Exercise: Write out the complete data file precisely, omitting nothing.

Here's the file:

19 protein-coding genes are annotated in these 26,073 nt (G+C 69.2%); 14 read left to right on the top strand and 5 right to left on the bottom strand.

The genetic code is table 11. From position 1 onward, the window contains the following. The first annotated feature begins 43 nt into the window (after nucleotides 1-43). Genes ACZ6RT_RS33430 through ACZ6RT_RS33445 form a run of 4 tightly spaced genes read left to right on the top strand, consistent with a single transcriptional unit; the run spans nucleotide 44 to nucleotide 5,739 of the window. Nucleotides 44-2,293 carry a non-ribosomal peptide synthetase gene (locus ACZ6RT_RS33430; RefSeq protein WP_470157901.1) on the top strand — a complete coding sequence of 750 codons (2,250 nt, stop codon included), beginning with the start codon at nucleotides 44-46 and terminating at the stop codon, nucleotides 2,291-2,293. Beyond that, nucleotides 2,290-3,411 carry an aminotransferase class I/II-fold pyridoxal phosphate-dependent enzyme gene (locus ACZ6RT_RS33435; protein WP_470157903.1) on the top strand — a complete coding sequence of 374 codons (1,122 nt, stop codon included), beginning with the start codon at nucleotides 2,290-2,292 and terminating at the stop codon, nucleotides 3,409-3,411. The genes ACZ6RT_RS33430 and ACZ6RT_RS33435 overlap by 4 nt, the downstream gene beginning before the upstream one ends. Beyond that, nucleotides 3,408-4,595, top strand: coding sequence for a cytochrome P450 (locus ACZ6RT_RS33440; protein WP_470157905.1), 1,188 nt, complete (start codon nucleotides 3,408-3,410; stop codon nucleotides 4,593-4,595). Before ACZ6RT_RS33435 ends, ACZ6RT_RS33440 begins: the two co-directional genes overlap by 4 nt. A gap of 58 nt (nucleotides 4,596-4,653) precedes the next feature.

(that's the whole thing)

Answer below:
19 protein-coding genes are annotated in these 26,073 nt (G+C 69.2%); 14 read left to right on the top strand and 5 right to left on the bottom strand.

The genetic code is table 11. From position 1 onward, the window contains the following. The first annotated feature begins 43 nt into the window (after nucleotides 1-43). Genes ACZ6RT_RS33430 through ACZ6RT_RS33445 form a run of 4 tightly spaced genes read left to right on the top strand, consistent with a single transcriptional unit; the run spans nucleotide 44 to nucleotide 5,739 of the window. Nucleotides 44-2,293 carry a non-ribosomal peptide synthetase gene (locus ACZ6RT_RS33430; RefSeq protein WP_470157901.1) on the top strand — a complete coding sequence of 750 codons (2,250 nt, stop codon included), beginning with the start codon at nucleotides 44-46 and terminating at the stop codon, nucleotides 2,291-2,293. Beyond that, nucleotides 2,290-3,411 carry an aminotransferase class I/II-fold pyridoxal phosphate-dependent enzyme gene (locus ACZ6RT_RS33435; protein WP_470157903.1) on the top strand — a complete coding sequence of 374 codons (1,122 nt, stop codon included), beginning with the start codon at nucleotides 2,290-2,292 and terminating at the stop codon, nucleotides 3,409-3,411. The genes ACZ6RT_RS33430 and ACZ6RT_RS33435 overlap by 4 nt, the downstream gene beginning before the upstream one ends. Beyond that, nucleotides 3,408-4,595, top strand: coding sequence for a cytochrome P450 (locus ACZ6RT_RS33440; protein WP_470157905.1), 1,188 nt, complete (start codon nucleotides 3,408-3,410; stop codon nucleotides 4,593-4,595). Before ACZ6RT_RS33435 ends, ACZ6RT_RS33440 begins: the two co-directional genes overlap by 4 nt. A gap of 58 nt (nucleotides 4,596-4,653) precedes the next feature.